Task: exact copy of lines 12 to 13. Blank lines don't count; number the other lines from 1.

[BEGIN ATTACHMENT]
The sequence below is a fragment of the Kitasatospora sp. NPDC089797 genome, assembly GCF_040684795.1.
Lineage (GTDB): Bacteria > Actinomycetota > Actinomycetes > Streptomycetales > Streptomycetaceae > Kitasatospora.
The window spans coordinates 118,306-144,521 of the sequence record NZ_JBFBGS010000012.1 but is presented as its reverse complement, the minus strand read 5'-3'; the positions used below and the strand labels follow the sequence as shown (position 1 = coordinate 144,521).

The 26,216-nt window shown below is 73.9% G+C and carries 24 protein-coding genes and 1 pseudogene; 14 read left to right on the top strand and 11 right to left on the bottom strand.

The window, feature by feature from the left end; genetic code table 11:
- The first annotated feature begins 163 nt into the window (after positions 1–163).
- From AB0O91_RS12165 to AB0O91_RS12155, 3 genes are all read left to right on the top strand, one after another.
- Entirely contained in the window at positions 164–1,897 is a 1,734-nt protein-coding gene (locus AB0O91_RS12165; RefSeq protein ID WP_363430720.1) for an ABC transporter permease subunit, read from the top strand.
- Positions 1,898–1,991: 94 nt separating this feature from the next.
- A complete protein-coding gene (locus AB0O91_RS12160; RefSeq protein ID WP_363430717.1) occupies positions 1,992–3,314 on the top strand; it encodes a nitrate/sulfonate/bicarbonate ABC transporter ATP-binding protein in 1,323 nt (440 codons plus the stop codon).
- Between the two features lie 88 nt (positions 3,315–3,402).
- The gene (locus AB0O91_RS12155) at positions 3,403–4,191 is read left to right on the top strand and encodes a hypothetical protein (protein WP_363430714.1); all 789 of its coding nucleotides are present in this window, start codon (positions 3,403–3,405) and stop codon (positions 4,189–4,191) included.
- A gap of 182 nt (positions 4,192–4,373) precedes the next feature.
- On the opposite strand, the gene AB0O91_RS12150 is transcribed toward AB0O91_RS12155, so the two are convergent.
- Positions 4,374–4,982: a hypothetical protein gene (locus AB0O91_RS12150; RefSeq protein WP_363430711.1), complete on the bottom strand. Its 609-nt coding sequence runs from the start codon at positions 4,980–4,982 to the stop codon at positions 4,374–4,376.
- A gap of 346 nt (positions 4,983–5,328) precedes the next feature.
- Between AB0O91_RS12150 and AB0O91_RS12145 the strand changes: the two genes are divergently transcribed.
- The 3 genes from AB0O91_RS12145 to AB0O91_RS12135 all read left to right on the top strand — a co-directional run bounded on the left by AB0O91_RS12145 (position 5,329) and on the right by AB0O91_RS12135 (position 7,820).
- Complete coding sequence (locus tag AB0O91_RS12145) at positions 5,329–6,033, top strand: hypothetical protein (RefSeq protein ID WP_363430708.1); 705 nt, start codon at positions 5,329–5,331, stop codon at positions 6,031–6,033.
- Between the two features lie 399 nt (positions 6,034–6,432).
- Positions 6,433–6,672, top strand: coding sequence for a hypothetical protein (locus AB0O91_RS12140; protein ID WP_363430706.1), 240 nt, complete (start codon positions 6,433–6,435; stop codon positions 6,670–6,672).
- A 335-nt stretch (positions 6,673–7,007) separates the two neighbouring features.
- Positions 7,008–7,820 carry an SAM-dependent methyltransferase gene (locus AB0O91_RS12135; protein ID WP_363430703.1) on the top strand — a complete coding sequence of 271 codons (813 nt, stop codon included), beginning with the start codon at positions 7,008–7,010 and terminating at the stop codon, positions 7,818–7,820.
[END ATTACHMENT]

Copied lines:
- The gene (locus AB0O91_RS12155) at positions 3,403–4,191 is read left to right on the top strand and encodes a hypothetical protein (protein WP_363430714.1); all 789 of its coding nucleotides are present in this window, start codon (positions 3,403–3,405) and stop codon (positions 4,189–4,191) included.
- A gap of 182 nt (positions 4,192–4,373) precedes the next feature.